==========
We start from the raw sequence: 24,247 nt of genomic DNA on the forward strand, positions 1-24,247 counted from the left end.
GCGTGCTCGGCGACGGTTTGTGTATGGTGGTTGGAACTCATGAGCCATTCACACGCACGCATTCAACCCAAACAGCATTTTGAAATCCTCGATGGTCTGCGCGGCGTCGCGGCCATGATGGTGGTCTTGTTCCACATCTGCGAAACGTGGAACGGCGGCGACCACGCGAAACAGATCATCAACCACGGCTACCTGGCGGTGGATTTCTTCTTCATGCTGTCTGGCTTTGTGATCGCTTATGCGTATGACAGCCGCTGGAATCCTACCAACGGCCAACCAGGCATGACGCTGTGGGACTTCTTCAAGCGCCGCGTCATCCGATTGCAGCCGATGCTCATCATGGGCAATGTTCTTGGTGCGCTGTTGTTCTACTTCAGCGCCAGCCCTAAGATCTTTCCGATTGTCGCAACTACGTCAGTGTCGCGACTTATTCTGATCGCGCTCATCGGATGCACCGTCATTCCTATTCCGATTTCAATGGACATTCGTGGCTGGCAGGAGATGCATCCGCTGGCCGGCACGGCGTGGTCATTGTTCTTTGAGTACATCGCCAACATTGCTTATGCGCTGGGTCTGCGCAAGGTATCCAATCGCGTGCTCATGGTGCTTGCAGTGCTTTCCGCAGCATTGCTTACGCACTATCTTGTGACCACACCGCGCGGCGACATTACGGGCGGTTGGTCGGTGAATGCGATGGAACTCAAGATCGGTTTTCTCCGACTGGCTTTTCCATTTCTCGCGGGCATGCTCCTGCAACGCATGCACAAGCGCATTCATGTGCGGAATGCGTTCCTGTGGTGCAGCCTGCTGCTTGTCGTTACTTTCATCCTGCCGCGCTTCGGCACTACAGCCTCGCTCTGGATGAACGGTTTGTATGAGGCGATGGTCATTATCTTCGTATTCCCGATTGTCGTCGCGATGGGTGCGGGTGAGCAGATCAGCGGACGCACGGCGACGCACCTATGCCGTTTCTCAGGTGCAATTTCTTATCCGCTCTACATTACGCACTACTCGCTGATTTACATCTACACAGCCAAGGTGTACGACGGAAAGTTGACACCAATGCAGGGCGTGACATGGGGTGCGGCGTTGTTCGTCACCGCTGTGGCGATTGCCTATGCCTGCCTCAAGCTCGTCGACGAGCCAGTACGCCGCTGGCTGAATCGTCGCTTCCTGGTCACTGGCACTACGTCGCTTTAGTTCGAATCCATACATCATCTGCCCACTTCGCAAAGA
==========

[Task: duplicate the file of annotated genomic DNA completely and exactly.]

We start from the raw sequence: 24,247 nt of genomic DNA on the forward strand, positions 1-24,247 counted from the left end.
GCGTGCTCGGCGACGGTTTGTGTATGGTGGTTGGAACTCATGAGCCATTCACACGCACGCATTCAACCCAAACAGCATTTTGAAATCCTCGATGGTCTGCGCGGCGTCGCGGCCATGATGGTGGTCTTGTTCCACATCTGCGAAACGTGGAACGGCGGCGACCACGCGAAACAGATCATCAACCACGGCTACCTGGCGGTGGATTTCTTCTTCATGCTGTCTGGCTTTGTGATCGCTTATGCGTATGACAGCCGCTGGAATCCTACCAACGGCCAACCAGGCATGACGCTGTGGGACTTCTTCAAGCGCCGCGTCATCCGATTGCAGCCGATGCTCATCATGGGCAATGTTCTTGGTGCGCTGTTGTTCTACTTCAGCGCCAGCCCTAAGATCTTTCCGATTGTCGCAACTACGTCAGTGTCGCGACTTATTCTGATCGCGCTCATCGGATGCACCGTCATTCCTATTCCGATTTCAATGGACATTCGTGGCTGGCAGGAGATGCATCCGCTGGCCGGCACGGCGTGGTCATTGTTCTTTGAGTACATCGCCAACATTGCTTATGCGCTGGGTCTGCGCAAGGTATCCAATCGCGTGCTCATGGTGCTTGCAGTGCTTTCCGCAGCATTGCTTACGCACTATCTTGTGACCACACCGCGCGGCGACATTACGGGCGGTTGGTCGGTGAATGCGATGGAACTCAAGATCGGTTTTCTCCGACTGGCTTTTCCATTTCTCGCGGGCATGCTCCTGCAACGCATGCACAAGCGCATTCATGTGCGGAATGCGTTCCTGTGGTGCAGCCTGCTGCTTGTCGTTACTTTCATCCTGCCGCGCTTCGGCACTACAGCCTCGCTCTGGATGAACGGTTTGTATGAGGCGATGGTCATTATCTTCGTATTCCCGATTGTCGTCGCGATGGGTGCGGGTGAGCAGATCAGCGGACGCACGGCGACGCACCTATGCCGTTTCTCAGGTGCAATTTCTTATCCGCTCTACATTACGCACTACTCGCTGATTTACATCTACACAGCCAAGGTGTACGACGGAAAGTTGACACCAATGCAGGGCGTGACATGGGGTGCGGCGTTGTTCGTCACCGCTGTGGCGATTGCCTATGCCTGCCTCAAGCTCGTCGACGAGCCAGTACGCCGCTGGCTGAATCGTCGCTTCCTGGTCACTGGCACTACGTCGCTTTAGTTCGAATCCATACATCATCTGCCCACTTCGCAAAGA